When Should My Business be Profitable?

May 26th, 2016 Posted by Business is ART, Business Plan, Entrepreneur, Goal 9 thoughts on “When Should My Business be Profitable?”

Perplexed

Profitable businesses are so last decade, right?

After all, Twitter doesn’t make a profit. Salesforce has lost over half a billion dollars the past few years. Amazon went about 20 years without ever showing a profit.

The truth is, there’s a lot more to these companies’ business models than simple profits and losses, and for Salesforce and Amazon in particular, their revenues are rapidly growing every year. Explosive revenues can change the game on how a business needs to make money.

For your business, unless you have people investing hundreds of millions (if not billions) of dollars, you’re probably going to need to make a profit sooner rather than later.

But when does that happen?

The answer depends on a number of different factors. Before you can even define any sort of ‘when’, you need to figure out what profitability means for your business.

What Profitability Means for You

Technically speaking, your business is “profitable” as soon as its revenues exceed its expenses. But let’s say you left a good paying salary job to start up a business. In that instance, you might not consider yourself profitable until you personally are making as much if not more than you were at your previous job.

Or maybe you have investors, and you don’t consider yourself profitable until they’ve seen some return on their investments.

If you don’t have investors, and you’re fine with just reaching that base-level, “ramen profitability”, that’s not a bad starting goal, but you may want to build from there.

Whatever your benchmark is (and it’s very important to have benchmarks in place), you’ll want that in mind before you start down the road to profitability. And make no mistake….

Profitability is Important

There’s probably a number of different reasons why you started your business. It could have been because you wanted to be your own boss or because you realized a certain product was lacking from a specific industry. Perhaps you started a business out of necessity when you found yourself unemployed. Perhaps you hoped you could make the world a better place. Quite probably it is a combination of these and other things.

It’s fair to say you also probably hoped to make some money in the long run. Even if money is the last thing on your mind, at the end of the day, to keep your business operating at its best, you need to generate profits.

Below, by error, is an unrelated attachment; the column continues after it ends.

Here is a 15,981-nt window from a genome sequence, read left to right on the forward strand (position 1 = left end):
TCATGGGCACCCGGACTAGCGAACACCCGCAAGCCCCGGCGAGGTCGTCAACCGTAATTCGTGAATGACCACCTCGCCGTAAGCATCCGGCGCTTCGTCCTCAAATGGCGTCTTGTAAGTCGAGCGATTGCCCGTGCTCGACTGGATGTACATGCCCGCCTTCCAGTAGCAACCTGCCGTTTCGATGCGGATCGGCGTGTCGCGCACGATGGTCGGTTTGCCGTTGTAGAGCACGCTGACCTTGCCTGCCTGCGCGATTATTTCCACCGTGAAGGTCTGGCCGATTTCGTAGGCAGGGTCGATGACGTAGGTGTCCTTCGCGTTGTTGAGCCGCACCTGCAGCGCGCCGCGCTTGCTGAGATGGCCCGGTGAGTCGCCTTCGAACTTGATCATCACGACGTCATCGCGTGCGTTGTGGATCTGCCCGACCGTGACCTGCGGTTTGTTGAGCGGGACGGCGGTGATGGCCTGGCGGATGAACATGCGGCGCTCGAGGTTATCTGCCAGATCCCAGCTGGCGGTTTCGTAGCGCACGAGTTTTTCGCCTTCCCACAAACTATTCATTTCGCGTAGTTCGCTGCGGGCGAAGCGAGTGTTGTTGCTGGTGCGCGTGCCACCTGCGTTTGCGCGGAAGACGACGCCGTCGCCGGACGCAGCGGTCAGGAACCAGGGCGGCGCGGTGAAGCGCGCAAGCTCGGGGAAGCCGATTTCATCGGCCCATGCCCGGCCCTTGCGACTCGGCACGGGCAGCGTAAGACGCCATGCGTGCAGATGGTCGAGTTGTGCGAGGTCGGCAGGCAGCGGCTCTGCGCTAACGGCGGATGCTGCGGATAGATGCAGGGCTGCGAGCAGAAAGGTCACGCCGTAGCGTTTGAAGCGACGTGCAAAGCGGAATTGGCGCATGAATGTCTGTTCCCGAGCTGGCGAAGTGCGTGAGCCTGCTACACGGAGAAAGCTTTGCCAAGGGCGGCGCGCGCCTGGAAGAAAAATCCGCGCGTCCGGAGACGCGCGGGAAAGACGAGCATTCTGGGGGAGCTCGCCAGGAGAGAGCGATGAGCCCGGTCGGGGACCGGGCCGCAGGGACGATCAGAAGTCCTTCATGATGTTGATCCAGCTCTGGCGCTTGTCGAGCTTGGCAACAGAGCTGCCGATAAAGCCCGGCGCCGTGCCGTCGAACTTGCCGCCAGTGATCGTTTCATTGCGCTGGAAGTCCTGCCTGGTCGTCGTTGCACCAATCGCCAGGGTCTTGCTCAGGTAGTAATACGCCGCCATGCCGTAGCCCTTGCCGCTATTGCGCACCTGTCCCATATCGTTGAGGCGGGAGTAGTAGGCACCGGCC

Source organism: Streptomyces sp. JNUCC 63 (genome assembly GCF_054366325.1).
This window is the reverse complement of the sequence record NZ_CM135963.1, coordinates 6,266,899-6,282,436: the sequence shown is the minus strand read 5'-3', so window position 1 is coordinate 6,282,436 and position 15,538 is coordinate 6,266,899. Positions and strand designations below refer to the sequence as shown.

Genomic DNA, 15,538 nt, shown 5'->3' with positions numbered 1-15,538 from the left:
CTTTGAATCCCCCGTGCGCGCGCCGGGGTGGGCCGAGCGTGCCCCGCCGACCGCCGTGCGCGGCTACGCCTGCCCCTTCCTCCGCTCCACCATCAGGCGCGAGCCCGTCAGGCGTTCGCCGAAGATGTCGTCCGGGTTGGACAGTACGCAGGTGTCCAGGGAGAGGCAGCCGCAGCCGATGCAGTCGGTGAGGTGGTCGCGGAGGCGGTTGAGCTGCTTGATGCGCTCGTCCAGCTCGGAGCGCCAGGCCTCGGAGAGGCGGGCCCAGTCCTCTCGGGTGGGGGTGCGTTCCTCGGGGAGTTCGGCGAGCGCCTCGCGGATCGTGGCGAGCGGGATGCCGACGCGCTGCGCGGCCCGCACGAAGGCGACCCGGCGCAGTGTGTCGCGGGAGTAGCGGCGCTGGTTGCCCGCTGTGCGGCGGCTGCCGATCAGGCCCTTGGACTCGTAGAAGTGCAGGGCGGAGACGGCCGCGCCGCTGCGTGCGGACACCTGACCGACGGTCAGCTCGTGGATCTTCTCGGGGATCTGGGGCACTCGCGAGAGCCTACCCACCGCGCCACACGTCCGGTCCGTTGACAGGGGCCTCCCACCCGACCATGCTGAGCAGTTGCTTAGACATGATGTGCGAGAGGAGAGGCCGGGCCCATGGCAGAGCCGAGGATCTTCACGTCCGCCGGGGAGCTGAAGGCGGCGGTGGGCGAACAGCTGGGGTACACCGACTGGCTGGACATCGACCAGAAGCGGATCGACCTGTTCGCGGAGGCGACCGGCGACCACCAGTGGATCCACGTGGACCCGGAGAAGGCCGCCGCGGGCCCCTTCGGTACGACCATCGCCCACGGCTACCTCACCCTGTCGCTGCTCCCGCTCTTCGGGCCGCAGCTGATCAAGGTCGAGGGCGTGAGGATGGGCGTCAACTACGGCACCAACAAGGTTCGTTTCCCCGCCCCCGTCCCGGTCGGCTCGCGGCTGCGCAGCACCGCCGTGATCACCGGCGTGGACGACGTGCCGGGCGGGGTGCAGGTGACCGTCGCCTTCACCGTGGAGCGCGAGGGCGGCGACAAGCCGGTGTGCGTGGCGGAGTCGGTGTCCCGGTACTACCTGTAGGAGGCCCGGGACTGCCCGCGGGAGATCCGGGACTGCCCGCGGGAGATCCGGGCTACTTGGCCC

Entrepreneur Magazine once published an article that said “profits aren’t everything, they’re the only thing”. They go on to detail that you should have a plan, and that plan should revolve exclusively around you making money until you turn a profit. I tend toward the “profit isn’t everything and there are many ways to define success” school of thought, however, your business can’t last forever without it.

For anyone who has watched Shark Tank, you know that time and again, the first questions asked by the investors are:

  • What’s your profit model?
  • How much revenue do you have?
  • What are your sales?

And they ask this because they know a business that’s not making money is not going to be around for that long.

So how long do you have?

When Should My Business Be Profitable?

Getting back to the original question, it’s something that in many ways, you’ll have to decide. For some businesses, people will say you can expect to lose money in the first year, squeak by in the second, and start building up some profit in the third. Of course, if you’re taking loans or investments, that adds a lot more to manage.

The answer to the question might actually be another question:

How long can you go without making a profit?

Think about it. What’s the longest your business can stay afloat without bringing in some real revenue? If you can answer that, then you at least have a starting point to work from.

And from there, there’s some serious planning to do. I can help with that part. Check out my book Business is ART, download a free business plan template, or contact me directly.

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9 thoughts on “When Should My Business be Profitable?”

  1. Will says:

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    1. Jon Umstead says:

      Appreciate the insights

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    1. Jon Umstead says:

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